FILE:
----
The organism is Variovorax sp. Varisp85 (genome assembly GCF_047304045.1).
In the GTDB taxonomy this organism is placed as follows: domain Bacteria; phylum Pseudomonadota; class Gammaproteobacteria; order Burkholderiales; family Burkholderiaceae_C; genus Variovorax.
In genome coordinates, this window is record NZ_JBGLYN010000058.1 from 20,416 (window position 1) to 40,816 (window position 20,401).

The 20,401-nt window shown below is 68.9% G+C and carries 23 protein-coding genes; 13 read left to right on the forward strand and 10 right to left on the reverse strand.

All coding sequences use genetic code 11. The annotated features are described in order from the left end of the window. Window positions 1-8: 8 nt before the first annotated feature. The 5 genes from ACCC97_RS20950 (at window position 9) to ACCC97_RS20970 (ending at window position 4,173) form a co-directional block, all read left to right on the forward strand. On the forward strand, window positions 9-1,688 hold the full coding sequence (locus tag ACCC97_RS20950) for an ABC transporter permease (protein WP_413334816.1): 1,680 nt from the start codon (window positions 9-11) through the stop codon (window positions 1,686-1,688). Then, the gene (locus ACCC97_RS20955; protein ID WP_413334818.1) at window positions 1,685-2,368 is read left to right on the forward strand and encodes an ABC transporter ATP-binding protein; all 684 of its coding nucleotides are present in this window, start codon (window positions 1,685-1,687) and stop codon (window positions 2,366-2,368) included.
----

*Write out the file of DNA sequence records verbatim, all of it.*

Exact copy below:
The organism is Variovorax sp. Varisp85 (genome assembly GCF_047304045.1).
In the GTDB taxonomy this organism is placed as follows: domain Bacteria; phylum Pseudomonadota; class Gammaproteobacteria; order Burkholderiales; family Burkholderiaceae_C; genus Variovorax.
In genome coordinates, this window is record NZ_JBGLYN010000058.1 from 20,416 (window position 1) to 40,816 (window position 20,401).

The 20,401-nt window shown below is 68.9% G+C and carries 23 protein-coding genes; 13 read left to right on the forward strand and 10 right to left on the reverse strand.

All coding sequences use genetic code 11. The annotated features are described in order from the left end of the window. Window positions 1-8: 8 nt before the first annotated feature. The 5 genes from ACCC97_RS20950 (at window position 9) to ACCC97_RS20970 (ending at window position 4,173) form a co-directional block, all read left to right on the forward strand. On the forward strand, window positions 9-1,688 hold the full coding sequence (locus tag ACCC97_RS20950) for an ABC transporter permease (protein WP_413334816.1): 1,680 nt from the start codon (window positions 9-11) through the stop codon (window positions 1,686-1,688). Then, the gene (locus ACCC97_RS20955; protein ID WP_413334818.1) at window positions 1,685-2,368 is read left to right on the forward strand and encodes an ABC transporter ATP-binding protein; all 684 of its coding nucleotides are present in this window, start codon (window positions 1,685-1,687) and stop codon (window positions 2,366-2,368) included.